I want to share with you today a quote that I first put on this blog back in 2006. It is a quote which came towards the end of Dr. Martyn Lloyd-Jones’ life. It helps explain why his monumental series of sermons on Romans, which is available in mp3 and book form, stops at Romans 14:7. The Doctor was taken into hospital for emergency surgery due to bowel cancer after preaching the second of what was to be three sermons on this verse. The Doctor recovered sufficiently to live another twelve years, but never attempted to complete his series. Here is his explanation for this:
“I was at Romans 14:17. I had dealt with ‘righteousness’, with ‘peace’ on March 1st, and there I was stopped. I was not allowed to deal with ‘joy in the Holy Ghost’. I have the feeling that this was not accidental. God intervened and I could suggest a reason why. I was able to deal with righteousness and peace (I had fleeting experiences of it), but the third thing is the profoundest of all. Why was I not allowed to deal with it? Because I knew something, but not enough about it. ‘I want you to speak with greater authority on this,’ God said . . .
Here is what I would put before you. For six months, until September, I did not preach at all. For four months I have had the most valuable experience of being a listener. My general impression is that most of our services are terribly depressing! I am amazed people still go to church; most who go are female and over the age of forty. The note missing is ‘joy in the Holy Ghost’. There is nothing in these services to make a stranger feel that he is missing something by not being there.”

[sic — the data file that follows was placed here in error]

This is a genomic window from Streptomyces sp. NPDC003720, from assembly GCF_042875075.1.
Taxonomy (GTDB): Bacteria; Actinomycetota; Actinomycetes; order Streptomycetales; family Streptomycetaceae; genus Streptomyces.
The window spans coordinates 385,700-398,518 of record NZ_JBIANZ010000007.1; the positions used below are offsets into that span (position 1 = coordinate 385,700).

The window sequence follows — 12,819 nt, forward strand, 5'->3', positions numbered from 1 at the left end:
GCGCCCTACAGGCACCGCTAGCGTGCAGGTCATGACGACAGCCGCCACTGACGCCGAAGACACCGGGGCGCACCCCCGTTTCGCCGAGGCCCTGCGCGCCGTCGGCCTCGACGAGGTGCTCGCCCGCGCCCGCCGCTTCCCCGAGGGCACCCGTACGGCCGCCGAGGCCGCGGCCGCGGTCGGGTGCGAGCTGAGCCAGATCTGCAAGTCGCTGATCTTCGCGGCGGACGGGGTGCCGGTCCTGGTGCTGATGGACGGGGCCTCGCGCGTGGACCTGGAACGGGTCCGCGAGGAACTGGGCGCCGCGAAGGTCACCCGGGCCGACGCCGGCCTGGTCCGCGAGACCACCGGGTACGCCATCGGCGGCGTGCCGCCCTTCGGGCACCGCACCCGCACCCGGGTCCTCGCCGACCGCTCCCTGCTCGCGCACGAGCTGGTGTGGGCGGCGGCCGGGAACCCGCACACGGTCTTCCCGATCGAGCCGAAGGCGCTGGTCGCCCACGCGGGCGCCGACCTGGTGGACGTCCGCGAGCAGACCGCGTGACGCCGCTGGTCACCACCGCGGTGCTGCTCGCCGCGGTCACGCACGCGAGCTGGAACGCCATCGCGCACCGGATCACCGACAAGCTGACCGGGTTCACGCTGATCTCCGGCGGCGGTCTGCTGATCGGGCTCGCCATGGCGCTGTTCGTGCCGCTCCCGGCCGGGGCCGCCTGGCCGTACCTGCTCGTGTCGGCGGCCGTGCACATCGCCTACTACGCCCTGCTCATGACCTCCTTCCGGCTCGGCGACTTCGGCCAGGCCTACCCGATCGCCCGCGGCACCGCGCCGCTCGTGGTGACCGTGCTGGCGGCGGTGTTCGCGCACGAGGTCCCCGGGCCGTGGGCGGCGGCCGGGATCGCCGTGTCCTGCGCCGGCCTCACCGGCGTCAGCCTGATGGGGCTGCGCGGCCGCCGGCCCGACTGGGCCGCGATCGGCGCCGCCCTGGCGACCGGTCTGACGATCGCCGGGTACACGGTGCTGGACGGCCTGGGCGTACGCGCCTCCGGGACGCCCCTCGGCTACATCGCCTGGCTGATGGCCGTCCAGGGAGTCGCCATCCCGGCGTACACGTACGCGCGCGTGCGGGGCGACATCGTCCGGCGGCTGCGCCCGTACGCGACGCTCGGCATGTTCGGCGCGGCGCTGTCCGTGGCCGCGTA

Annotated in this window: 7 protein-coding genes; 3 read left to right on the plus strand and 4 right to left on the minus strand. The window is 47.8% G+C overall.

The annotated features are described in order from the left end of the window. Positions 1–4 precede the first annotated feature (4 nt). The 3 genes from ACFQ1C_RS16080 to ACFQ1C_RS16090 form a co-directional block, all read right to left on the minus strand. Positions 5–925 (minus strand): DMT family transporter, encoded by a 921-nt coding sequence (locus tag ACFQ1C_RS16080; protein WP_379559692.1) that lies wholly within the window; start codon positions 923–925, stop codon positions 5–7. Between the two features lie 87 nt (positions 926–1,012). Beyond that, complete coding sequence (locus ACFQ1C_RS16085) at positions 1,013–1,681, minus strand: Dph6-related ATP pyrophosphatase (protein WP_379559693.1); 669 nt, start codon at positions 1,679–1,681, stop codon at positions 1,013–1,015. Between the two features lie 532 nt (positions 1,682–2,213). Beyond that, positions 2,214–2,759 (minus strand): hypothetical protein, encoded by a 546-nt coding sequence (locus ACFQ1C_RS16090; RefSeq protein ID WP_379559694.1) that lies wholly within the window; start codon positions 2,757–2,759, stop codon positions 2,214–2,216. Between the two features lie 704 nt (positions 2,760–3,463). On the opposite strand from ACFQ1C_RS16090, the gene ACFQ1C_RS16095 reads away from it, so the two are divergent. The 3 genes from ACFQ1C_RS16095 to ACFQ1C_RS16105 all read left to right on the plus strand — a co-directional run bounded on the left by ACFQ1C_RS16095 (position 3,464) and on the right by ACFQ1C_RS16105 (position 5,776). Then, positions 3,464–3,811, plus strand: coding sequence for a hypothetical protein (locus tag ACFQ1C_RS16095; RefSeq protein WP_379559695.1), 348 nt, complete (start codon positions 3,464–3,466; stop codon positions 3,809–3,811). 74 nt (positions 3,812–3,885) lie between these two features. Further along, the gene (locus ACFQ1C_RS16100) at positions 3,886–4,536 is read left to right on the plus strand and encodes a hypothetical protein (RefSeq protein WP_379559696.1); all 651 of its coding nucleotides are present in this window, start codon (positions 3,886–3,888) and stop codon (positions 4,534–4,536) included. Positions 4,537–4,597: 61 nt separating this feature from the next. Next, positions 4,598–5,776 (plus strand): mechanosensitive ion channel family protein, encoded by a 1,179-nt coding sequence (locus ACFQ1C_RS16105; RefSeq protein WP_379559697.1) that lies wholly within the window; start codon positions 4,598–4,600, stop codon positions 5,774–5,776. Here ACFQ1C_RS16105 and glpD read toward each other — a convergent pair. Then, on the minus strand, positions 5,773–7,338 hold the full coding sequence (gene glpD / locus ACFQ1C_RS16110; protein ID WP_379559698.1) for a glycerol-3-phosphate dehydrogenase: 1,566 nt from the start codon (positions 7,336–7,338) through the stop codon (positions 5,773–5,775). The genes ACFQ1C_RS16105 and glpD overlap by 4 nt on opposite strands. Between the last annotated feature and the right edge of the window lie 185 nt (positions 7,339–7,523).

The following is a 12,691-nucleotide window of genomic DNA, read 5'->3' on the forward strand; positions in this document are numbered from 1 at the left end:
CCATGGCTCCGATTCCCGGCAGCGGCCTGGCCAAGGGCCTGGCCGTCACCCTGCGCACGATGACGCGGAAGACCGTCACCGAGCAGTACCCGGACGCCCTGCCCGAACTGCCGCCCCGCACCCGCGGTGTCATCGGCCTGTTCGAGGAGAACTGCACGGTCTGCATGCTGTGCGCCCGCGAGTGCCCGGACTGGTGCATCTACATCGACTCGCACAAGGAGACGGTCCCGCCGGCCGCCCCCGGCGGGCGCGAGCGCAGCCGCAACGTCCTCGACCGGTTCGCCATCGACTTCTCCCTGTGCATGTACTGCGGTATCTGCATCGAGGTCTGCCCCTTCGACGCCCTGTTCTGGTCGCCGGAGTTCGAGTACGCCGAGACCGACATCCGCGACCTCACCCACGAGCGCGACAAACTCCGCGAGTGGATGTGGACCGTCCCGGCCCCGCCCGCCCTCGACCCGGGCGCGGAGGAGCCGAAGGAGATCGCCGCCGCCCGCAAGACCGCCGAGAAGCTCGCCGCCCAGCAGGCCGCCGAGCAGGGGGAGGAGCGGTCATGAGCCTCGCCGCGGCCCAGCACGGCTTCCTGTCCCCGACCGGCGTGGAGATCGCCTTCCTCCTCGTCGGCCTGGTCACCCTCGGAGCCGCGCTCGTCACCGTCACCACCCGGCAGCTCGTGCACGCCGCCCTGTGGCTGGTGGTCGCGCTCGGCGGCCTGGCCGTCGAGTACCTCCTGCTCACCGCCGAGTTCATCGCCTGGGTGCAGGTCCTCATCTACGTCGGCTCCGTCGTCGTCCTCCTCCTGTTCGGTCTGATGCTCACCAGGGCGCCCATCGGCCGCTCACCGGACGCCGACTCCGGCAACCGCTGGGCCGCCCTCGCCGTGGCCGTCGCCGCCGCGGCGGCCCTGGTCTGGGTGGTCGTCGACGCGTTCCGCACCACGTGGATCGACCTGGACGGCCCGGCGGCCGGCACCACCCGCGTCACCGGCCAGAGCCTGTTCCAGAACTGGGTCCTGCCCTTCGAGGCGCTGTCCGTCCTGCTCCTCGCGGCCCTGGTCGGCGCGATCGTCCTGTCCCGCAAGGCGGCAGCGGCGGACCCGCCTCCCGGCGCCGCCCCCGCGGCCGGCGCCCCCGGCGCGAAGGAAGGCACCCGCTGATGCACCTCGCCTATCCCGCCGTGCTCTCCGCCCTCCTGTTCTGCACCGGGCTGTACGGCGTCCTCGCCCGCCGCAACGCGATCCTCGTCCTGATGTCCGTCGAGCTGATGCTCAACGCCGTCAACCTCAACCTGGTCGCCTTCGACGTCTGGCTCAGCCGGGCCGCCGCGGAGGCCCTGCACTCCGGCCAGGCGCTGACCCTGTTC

These words from the greatest preacher of the 20th century should make us sit up and take notice. This missing factor of phenomenal, unexplainable, uncontainable joy is the biggest need of our churches today. There are many things about my mentor, Henry Tyler, that I will never forget. But one of the most prominent was his infectious joy. He was the very antithesis of the miserable legalist sadly so common among churchmen in his day. I don’t think I have ever met a happier person who enjoyed life more than he did. He attended the Doctor’s Westminster ministers fraternal, and would have concurred with this assessment of church life at that time. My question is—“Are our churches sufficiently full of joy today?” Church should be the happiest place on earth. I am convinced that if we let the Holy Spirit have free reign in our meetings, then such joy, such a sense of the presence of God, will be the result.
This photo of “the Doctor” is quite rare, according to Philip Eveson, principal of the London Theological Seminary, where this portrait hangs inside the Lloyd-Jones library. Although pastor of the Westminster Chapel in London for many years, the Doctor was originally born and raised in Wales, and he also pastored his first church in South Wales. (Photograph and historical information courtesy Areopagus.)